• Mon. Dec 4th, 2023

India under the Sari

ByPatrick Arbuthnott

Feb 28, 2015

I was in India for around four months before I was offered to keep my first child. It was in the city of Pushkar, on the banks of a lake which was supposedly created by a teardrop of Shiva. Sitting on the banks of the lake and contemplating life and other such topics, I was disturbed by a man who was carrying a small child nonchalantly in his arms. Although he didn’t speak any English and my Hindi had sadly not progressed beyond saying ‘mujhē hindī nahī̃ ātī hai’ (‘I don’t speak Hindi’), it was clear that the child he was carelessly holding was not his. When he thrust it towards me, I at first assumed that he simply wanted to have a picture of the child with a tall fair foreigner for posterity, as so often Indian parents do for their offspring. However as the photo shoot began the man left without a word, leaving the baby in my arms. It turned out that the (actual) parents were close by, and had sent the man as a joke in order to confuse the foreigner. I often struggle to understand Indian humour, though I blame that on the language barrier rather than the idea of giving away your children as a joke.


Delhi, however, is a far more westernised and liberal place than many assume. One example that interests my peers back home is the nightlife. There are many lively haunts to keep the 9-12 slot occupied. Sadly clubs and bars are forced to close at this early hour due to some unfortunate instances in Delhi’s recent past. This means that the drinking tends to be hard and fast. Smashed Indian youths meander around 13th Century mausoleums and temples in the Hauz Khas district of Delhi, something similar to Cowgate as a strip of clubs and bars, though entirely different in most other ways. Here I attended a performance by the Delhi Sultenate, a popular Indian rapper who has an inexplicable and mysterious Jamaican accent. As I entered the venue I was confronted by a crowd of rowdy girls in saris skanking and sipping Old Monk rum. A slightly gaudier crowd than you may find at similar events in Edinburgh. Once the night ends at 12:30 sharp, with policemen ‘encouraging’ the revellers to leave Hauz Khas by a prod of their cane lathis, there is a 35 minute rickshaw ride to get from the clubs in the South back to the halls in the North. This consists of drunkenly singing along with the often drunker rickshaw driver while screaming down the ring road, dodging trucks and busses that could obliterate the rickshaw with one unconsidered turn. To some drink driving is an evil, to the Delhi rickshaw driver it gives him the courage and confidence to navigate the traffic jungle that is the Delhi road. Dutch-courage is nothing compared to Indian-courage.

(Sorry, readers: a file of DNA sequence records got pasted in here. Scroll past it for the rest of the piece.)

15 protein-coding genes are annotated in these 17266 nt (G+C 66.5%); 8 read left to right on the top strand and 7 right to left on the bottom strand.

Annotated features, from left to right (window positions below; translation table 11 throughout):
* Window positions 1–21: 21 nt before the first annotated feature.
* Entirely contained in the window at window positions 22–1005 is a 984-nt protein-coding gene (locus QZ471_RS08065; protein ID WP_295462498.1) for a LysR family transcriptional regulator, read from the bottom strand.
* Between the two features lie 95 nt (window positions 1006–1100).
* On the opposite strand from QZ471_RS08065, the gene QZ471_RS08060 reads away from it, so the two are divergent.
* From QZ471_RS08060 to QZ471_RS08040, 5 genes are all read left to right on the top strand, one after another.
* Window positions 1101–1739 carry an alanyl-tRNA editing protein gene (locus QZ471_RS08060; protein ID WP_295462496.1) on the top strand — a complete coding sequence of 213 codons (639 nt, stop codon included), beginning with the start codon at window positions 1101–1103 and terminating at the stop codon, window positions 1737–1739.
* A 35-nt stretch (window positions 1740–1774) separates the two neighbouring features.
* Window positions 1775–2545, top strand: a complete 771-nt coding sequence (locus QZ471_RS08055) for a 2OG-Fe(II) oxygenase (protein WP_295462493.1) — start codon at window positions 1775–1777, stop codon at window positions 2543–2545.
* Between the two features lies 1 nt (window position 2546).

Whilst Delhi is an increasingly liberal city when it comes to alcohol consumption, the numerous religious festivals mean that this is punctuated by dry days where the sale of alcohol is prohibited. As I write this the city is preparing for the Delhi government elections (Delhi has not had a chief minister in over a year and has been under President’s rule since). The 3 days of the election period are all dry days, an out-of-the-box method of crowd control (and a measure to discourage candidates from handing out beer to undecided voters in the slums). As it’s my friend’s birthday in the middle of the election, I have been compelled to stockpile Kingfisher strong beer, the Indian equivalent of Special Brew with an alcohol content which has the reassuring ‘not exceeding 8%’ alcohol content.


The University out here is also an amazing institution. Certainly nothing much seems to have changed since the British left in 1947 apart from the fact Nick, the other guy from Edinburgh, and myself are the only firangis in the class. The bureaucracy is still entirely intact; to sign up for a class demands that you sign seemingly endless forms, whilst whiteboards are heavily outnumbered by their slate and chalk counterparts.

This being said, whilst the bureaucracy can sometimes be demoralising, it can also be highly emancipating. You are given a lot of freedom to study what you like and hand in essays when you like. For one of my courses, Strategies of Imperial Control, I was told by the teacher in October that an essay was due in November. November came and went, and I carried on enjoying my holidays. By January the feeling of guilt began to creep in, and so I emailed the professor who replied that I could hand in the essay ‘at my own convenience’. This sums up the beauty of India, a place where having a relaxed mind-set prevails over the anxious rush to finish work. I believe that this goes hand in hand with the Indian philosophy of re-incarnation. ‘There is no-rush, we are going to be able to do everything all over again, why bother yourself.’

Leave a Reply

Your email address will not be published. Required fields are marked *